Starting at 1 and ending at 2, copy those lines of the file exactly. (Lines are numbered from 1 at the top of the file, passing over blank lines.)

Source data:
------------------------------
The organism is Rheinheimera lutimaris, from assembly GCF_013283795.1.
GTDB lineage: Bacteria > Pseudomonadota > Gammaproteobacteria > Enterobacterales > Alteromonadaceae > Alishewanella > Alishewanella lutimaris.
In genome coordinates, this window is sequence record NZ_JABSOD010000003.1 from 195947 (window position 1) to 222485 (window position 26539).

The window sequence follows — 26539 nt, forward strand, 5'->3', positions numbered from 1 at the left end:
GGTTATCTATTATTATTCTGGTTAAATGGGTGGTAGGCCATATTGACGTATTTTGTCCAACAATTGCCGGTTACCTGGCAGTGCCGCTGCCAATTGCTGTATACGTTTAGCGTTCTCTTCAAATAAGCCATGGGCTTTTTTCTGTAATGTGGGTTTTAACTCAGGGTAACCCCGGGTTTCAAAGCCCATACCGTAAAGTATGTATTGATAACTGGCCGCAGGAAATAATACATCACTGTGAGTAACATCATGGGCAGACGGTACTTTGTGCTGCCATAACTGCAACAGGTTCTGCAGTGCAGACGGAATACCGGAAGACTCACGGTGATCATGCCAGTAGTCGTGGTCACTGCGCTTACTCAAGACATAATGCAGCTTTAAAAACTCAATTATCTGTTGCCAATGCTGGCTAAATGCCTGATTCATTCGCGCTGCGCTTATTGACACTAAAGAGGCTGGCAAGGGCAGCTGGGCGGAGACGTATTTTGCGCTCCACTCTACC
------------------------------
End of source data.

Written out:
The organism is Rheinheimera lutimaris, from assembly GCF_013283795.1.
GTDB lineage: Bacteria > Pseudomonadota > Gammaproteobacteria > Enterobacterales > Alteromonadaceae > Alishewanella > Alishewanella lutimaris.